The primary goal of this project was to create a good Othello player using genetic programming techniques. Therefore, the temptation to use other game programming tools from aritificial intelligence (such as alpha-beta pruning) was not succumbed to; rather, variations were made in a single-ply board evaluation algorithm.

Two main genetic programming approaches were followed:

The modification of basic terminals involved eliminating most of the terminals available in the original package (such as black_edges, white_near_corners, etc.) because they have been made obsolete by symmetrical evaluation terminals. These provide the genetic tree with access to specific squares on the board, so that the evolution mechanism can determine the original terminals with greater specificity. The most basic terminals were retained to accelerate evolution, such as black and white to maintain the current score.

Mobility of pieces is an important concept in Othello, as it is directly related to a player's control over the opponent by limiting the move availability. This concept of mobility was also added as a terminals (white_mobility and black_mobility to accelerate evolution.

Finally, to add variability to the population's evolution, a random element was added (terminal random) as a means of providing adaptability to new species.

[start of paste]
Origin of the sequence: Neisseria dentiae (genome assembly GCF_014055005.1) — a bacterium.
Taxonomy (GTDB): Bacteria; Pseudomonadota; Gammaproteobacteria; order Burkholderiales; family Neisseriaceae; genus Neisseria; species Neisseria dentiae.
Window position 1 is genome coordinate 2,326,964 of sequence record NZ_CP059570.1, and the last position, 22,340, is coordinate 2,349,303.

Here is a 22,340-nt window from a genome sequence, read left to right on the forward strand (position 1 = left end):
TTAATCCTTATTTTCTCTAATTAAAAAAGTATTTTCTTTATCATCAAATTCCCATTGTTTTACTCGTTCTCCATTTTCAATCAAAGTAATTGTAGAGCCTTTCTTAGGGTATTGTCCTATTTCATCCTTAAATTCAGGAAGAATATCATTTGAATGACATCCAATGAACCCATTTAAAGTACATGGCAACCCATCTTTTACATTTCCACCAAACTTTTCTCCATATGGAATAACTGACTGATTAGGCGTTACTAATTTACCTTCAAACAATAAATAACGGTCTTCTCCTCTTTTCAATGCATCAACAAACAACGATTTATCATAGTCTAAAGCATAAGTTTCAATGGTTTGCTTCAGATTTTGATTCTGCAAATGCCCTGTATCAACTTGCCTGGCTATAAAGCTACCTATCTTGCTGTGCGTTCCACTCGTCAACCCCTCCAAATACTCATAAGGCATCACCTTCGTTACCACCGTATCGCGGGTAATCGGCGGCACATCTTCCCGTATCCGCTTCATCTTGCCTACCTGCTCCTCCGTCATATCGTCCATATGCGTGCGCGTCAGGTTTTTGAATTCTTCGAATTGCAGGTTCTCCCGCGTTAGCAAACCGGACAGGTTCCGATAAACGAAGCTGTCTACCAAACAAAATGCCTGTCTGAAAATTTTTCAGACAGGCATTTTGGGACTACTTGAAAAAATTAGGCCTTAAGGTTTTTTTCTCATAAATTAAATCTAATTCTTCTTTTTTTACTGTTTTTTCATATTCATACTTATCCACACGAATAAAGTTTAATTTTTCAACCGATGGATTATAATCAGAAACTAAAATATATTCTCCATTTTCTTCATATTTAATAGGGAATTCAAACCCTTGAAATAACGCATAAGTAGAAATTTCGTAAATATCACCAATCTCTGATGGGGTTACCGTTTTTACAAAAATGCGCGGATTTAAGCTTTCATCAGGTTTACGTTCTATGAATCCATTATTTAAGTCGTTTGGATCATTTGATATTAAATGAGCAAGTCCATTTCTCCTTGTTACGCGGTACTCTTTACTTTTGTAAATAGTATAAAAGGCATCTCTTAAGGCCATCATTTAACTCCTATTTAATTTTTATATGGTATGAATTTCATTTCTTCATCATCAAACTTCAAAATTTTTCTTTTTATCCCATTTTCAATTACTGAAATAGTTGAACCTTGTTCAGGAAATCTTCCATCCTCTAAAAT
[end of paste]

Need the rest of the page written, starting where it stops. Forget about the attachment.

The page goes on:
Upon addition of these terminals, Edgar proved to be a very weak player. Other good Othello software, although available, did not at first investigation appear to provide text-based interface capabilities. Because of this, and project time constraints, the approach was to use Edgar as an initial opponent for a new strickly black player (since Edgar only plays white). This black player was then pitted against a new white player, which evolved independently as a new species. Finally, the two species (Edgar's opponent and Edgar's opponent's opponent) were made to evolve against each other and create a third species which has genetic trees capabable of playing either as black or white.

Our results indicate that genetic programming can be successfully applied to the problem of Othello, as the evolved players were able to consistently defeat Edgar. In addition, the genetic players presented a substantial challenge for humans as well.